Out of the 26 options available in the English language, at least one ought to be a food post right? This is the one. Did you ever experience a food coma after some cheesy oily pizza and pasta? All you parent mommies out there, I am sure you would have had morning sickness during your first trimester (at least). Did you feel the need to have something that would give you instant relief from your gastric and bloating? Travel bugs, senior citizens, pregnant women, indigestion cramps, who else and what not? There is an angel out there who answers everyone’s calls and that’s Naarthangaai aka the citron. It is a mandatory item in South Indian shelves, and is considered a dead lift agent in every household.
The aroma is medicinal and inviting. It looks and tastes very similar to lemon, but the citron has a unique flavor that works on call for all of the troubles thrown by the stomach. Greenish skin that peels off in ease, dry epidermis, and a juicy interior flaunts its flavor upon cutting it open, citron is our dear mitron (if you do not know the significance of this word mitron, I urge you to – Mitron ). Yes Citron is a favorite friend. Ironically, we don’t want to hang around Citron all that often because Citron’s continued demand means there is an ongoing trouble in the system. Now that we have an idea about it, let us look at some lip smacking citron recipes.
Naarthangai saadham [Citron Rice]
Very similar to the traditional lemon rice, wash and rinse the rice pellets before pressure cooking. Upon release, temper the rice with mustard seeds, lentils, curry leaves, Asian Indian green chili, hing powder, turmeric and salt. Once the rice cools to lukewarm, squeeze the citron cuts on the rice and mix it to homogeneity. Those who have tasted this recipe should have already conquered the mild citron sweetness in addition to a lemon rice’s sour that haunts them right now.
Uppu Naarthangai [Salted Citron]
This is a go to snack for the in-digested souls. Yes. You read it right. Upset stomachs can afford snacks? Remember citron is our mitron, so the answer is an undisputed yes. The beauty of this recipe is its simplicity. Citron balls are cut to pieces, and sun-dried after adding turmeric and salt to the juicy flesh. That’s about it. No oil, no tempering, flavoring or detailing. All the flavors get imbibed in its tissues, on exposure to sunlight. It is dried to an arid outer skin and is believed to stay edible for several years when it is maintained cold. Ceramic pots are known to be the signature citron containers in traditional households. Be sure to always have a back up at home. It can cure diarrhea and constipation alike. Pregnant keep smelling this magic ingredient to relieve themselves of the morning sickness. With yogurt rice, this is typically a go to medicine without side effects.
Naarthangai Oorugai [Citron pickle]
Now this is a luxurious version of the previous recipe. There is room for some glamor in the name of gingelly oil and spices. With glamor, comes a price and that is the preparation. Fenugreek and hing are dry roasted and powdered to finesse. Aroma is waiting to be added. Meanwhile, salt and spice blinks at the citron from inside the jars. So take them both and grind them to fine powder [dry red chilli and sea salt]. Mix the aroma and the spices together and set the stage for some absorption. Similar to the previous recipe, cut the citron to pieces, and add the prepared powder. Make sure to mix them well for an unbiased mixture. Warm the gingelly oil to mild heat, and pour it over the flavored citron. Of course watch the delightful seeping of the hot oil into the crevices and cracks of the citron forest. Allow it to settle down for 3-4 days, or more if you like it well immersed in the bath. Some people add more heated oil just as a preference. More oil preserves it longer. Relish the pickle with snow-white yogurt rice or piping hot plain rice. Citron redefines heaven.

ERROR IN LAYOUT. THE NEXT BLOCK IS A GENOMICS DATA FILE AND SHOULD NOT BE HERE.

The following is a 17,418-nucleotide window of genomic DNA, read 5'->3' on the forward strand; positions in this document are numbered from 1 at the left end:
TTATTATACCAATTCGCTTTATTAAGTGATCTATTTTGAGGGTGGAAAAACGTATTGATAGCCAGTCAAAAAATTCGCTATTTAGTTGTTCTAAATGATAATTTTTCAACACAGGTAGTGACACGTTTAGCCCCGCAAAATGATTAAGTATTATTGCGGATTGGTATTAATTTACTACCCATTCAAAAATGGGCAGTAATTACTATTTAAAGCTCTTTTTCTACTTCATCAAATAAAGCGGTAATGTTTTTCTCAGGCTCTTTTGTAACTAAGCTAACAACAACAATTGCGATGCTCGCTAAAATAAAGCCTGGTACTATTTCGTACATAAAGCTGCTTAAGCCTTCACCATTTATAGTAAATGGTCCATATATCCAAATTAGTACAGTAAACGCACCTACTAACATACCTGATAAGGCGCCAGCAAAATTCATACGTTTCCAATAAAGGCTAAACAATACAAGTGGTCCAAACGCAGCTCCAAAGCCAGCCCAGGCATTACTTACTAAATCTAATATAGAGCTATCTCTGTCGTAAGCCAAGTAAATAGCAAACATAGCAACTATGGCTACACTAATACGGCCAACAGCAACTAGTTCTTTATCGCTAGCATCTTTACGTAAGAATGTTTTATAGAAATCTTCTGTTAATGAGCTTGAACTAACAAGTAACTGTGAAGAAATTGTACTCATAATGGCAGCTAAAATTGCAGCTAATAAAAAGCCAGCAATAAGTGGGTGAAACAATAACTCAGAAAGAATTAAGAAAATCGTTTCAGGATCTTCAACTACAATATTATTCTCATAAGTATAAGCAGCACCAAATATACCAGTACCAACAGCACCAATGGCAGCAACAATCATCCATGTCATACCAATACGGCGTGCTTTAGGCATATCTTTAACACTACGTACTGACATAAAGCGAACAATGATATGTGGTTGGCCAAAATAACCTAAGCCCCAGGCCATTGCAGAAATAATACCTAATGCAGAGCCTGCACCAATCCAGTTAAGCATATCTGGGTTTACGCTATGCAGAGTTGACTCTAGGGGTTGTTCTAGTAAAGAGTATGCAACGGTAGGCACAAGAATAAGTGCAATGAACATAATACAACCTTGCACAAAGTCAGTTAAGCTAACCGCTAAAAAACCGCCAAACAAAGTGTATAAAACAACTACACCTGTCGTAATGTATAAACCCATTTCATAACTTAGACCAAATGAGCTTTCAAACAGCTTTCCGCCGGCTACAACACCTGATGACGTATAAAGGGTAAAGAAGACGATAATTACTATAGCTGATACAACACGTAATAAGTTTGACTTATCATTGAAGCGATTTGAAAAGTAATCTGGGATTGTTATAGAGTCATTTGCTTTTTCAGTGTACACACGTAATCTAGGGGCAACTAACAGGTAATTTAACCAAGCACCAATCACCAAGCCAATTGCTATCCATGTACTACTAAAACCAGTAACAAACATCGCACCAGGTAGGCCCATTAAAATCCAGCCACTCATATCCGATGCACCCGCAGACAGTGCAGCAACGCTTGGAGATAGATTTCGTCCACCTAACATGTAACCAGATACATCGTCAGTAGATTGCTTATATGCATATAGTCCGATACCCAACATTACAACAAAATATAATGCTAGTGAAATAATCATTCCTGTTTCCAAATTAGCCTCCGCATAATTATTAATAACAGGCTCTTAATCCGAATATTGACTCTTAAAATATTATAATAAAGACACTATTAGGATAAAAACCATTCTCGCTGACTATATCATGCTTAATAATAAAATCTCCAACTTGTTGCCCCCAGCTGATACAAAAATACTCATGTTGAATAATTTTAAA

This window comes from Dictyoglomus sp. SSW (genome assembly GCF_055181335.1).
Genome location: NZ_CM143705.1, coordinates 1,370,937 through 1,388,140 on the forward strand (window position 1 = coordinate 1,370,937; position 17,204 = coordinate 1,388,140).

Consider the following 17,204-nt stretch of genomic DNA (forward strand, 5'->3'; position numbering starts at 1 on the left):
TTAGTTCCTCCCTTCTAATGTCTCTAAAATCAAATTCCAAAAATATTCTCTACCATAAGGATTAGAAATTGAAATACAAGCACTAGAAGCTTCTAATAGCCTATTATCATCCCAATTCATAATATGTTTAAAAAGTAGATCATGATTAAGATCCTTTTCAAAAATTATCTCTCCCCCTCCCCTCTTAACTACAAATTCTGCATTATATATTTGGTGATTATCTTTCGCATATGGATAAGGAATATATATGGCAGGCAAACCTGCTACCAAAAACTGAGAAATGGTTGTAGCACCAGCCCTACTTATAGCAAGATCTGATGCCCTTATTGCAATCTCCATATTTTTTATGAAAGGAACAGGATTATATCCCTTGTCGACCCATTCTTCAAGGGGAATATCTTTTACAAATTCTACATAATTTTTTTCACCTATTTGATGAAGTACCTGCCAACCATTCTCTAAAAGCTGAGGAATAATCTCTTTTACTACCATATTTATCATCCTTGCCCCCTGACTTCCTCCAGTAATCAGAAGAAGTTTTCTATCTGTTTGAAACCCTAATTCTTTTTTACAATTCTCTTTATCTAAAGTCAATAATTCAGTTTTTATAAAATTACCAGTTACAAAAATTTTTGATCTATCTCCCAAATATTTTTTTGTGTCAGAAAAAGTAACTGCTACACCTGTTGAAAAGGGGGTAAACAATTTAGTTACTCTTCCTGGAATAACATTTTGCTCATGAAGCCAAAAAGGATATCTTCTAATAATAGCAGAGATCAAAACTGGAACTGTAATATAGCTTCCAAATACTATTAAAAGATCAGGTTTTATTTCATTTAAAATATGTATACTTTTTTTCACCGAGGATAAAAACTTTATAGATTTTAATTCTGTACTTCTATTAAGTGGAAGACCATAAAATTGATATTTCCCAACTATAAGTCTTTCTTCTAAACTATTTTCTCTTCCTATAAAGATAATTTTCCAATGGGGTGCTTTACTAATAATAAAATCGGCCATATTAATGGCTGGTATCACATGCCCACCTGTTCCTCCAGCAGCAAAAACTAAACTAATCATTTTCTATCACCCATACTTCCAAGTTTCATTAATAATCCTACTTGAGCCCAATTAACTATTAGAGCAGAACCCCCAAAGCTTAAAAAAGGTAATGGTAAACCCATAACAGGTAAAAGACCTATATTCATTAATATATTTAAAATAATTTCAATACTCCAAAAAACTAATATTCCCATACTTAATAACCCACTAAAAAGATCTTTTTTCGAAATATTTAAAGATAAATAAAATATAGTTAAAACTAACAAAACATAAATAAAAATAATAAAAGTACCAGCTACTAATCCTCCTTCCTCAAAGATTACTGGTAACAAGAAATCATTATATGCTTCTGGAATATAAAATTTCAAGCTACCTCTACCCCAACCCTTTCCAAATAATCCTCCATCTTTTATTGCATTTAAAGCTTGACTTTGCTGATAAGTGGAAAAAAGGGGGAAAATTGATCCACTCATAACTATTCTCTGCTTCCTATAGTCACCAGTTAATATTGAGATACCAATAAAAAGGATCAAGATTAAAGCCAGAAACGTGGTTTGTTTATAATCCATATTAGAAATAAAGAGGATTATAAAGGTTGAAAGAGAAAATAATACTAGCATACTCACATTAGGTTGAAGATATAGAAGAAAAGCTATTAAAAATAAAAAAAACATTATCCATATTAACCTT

Naarthangaai Pachadi [Citron side]
There are two variations to this dish. A spicy and a sweet version. In the spicy version, tamarind water bath filled with citron pieces, is brought to boil on the stove. The full becomes half, by thickening of the tamarind pool, and injecting the flavors into the citron flesh. Oil tempered mustard seeds, urad dal, curry leaves, and hing are added to the reduced mixture and salted to taste. For the sweet version, jaggery could be dissolved in the tamarind bath and brought to boil. Without jaggery, the sour n spicy version tricks the taste buds into eating until the finish line. A perfect side to any bland main, a healthy option not to be missed.
A husband’s sister is a naathanaar to his lady. As a gesture to honor sister-in-laws’ relationship, this name, similar to naarthangai, is a metaphorical reference to a medicine like bond that needs to preserved and savored eternally. Apparently, Google requested a dessert’s name for Android last OS, and naarthangai was a favorite among the Asian Indian options. A bunch of other interesting recipes and memories can be savored, for citron is always a mitron.
This post is 14/26 of AtoZChallenge.